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New United States Courthouse Competition Entry / NBBJ

North © NBBJ
North © NBBJ

Claiming to be the most progressive, sustainable, and cost effective courthouse in the nation, NBBJ’s shortlisted proposal for the New Los Angeles Federal Courthouse serves as a model for future GSA development. The contrast between the free and informal spirit of Los Angeles with the formal structure and societal role of the Federal Courts illustrates an important duality that openly coexists throughout their phased design. At a larger scale, the structure becomes a mediator within the skyline, rising to a comfortable 256 feet tall to help transition the steep, urban high-rise topography of Bunker Hill and the mid-rise, ordered context of downtown. Read the architects’ description after the break to learn more about this high performance, multifaceted design.

2013 AIA Thomas Jefferson Award for Public Architecture Recipients

The American Institute of Architects (AIA) has announced two recipients of the 2013 Thomas Jefferson Award for Public Architecture. In category one, the institute recognized Michael Pyatok, FAIA, of Oakland’s Pyatok Architects, as an architect who has dedicated his career to the theory and practice of public housing design. And, in category three, Ginnie Cooper, Chief Librarian and Executive Director of the District of Columbia Public Libraries, has been honored for spearheading the recent renaissance in library construction and renovation in the nation’s capital.

BIG Update: Planning Commission approves West 57th

After months of an “arduous” public reviewing process, BIG’s eye-catching West 57th apartment building in Manhattan has been approved by the City Planning Commission. The atypical design quickly gained international attention with its abruptly sloped, tetrahedral shape that rises from three stories to thirty-eight stories on an awkwardly sized single block site. Cleverly titled W57, the unique project was “born of logic”, as New York Magazine’s Justin Davidson would describe. It features a massive, football-sized courtyard with stunning Hudson River views and outdoor terraces for all 753 residents, along with a vibrant street life and close proximity to the Hudson River Park.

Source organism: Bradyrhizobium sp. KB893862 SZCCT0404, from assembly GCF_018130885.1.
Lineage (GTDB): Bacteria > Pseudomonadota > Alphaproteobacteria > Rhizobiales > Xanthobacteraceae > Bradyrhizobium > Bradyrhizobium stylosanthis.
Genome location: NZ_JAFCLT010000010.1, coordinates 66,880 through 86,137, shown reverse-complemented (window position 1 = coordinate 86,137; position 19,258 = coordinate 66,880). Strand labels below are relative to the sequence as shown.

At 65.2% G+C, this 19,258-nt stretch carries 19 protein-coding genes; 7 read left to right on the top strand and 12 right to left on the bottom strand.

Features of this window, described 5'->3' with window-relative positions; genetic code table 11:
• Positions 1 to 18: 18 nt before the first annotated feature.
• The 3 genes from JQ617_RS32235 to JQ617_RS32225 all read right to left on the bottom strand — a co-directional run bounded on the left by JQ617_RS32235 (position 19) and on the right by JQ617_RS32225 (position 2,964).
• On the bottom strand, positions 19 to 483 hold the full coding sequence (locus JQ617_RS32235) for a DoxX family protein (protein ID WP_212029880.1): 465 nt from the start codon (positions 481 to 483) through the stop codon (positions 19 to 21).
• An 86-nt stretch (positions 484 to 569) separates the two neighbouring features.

“Our approval will facilitate development of a significant new building with a distinctive pyramid-like shaped design and thoughtful site plan that integrates the full block site into the evolving residential, institutional, and commercial neighborhood surrounding it,” stated City Planning Commissioner Amanda Burden before voting in favor of the project.

Find out what it took to get W57 passed, after the break…

Video: Bacardi Complex

Watch this video tour of the Bacardi Building in Miami, Florida, by the grandson of the original founder. The building, built in 1962, became the headquarters of the company for fifty years and has become an iconic modernist symbol in the city with an additional building added to the property in 1970. The building is designed by Enrique Guitierrez. The unique facade of the building was designed by ceramic artist Francisco Brennand using 20,000 tiles.  The building resonates with Miami’s culture and has become a landmark for nearby residents.  Tito Bacardi, who is the tour guide in the video, explains with pride how its the company’s legacy has become intertwined with the architecture – a building that represented Bacardi’s relocation from Cuba to America.

Chelsea Market Upzoning Approved by NYC Council

Plans for Chelsea Market along 10th Avenue; Courtesy of Jamestown Properties. Via Architect's Newspaper
Plans for Chelsea Market along 10th Avenue; Courtesy of Jamestown Properties. Via Architect's Newspaper

Construction has exploded along the High Line ever since it opened: condos hover over the rehabilitated track and look out onto the Hudson, while the new location of the Whitney Museum is making headway on the southern end of the park as Google moves into its NYC headquarters to a building just a few short blows away.  Now, the historic Chelsea Market may be looking at a facelift following approval from the New York City Council for increasing density in the building by developers, Jamestown Properties. The proposed vertical extension, which has made a brief appearance on a few architecture blogs, will provide the additional in demand office and retail space in the Chelsea neighborhood.

New United States Courthouse Competition Entry / Yazdani Studio of Cannon Design

Courtesy of  Yazdani Studio of Cannon Design
Courtesy of Yazdani Studio of Cannon Design

Yazdani Studio of Cannon Design and Gruen Associates have shared with us their second place proposal for the highly anticipated design-build competition for the new United States courthouse in Los Angeles, California. Envisioned as an icon within the city skyline, the triangular monolith provides a sustainable, 21st century courthouse that embodies the democratic qualities of dignity, stature, transparency, openness and accessibility. Located at a pivotal node connecting the Los Angeles Civic Center, the Broadway Historic District and Bunker Hill, the 550,000 square foot courthouse is surrounded by a lush civic space that plays an important role in the existing cityscape. Read the architect’s description after the break…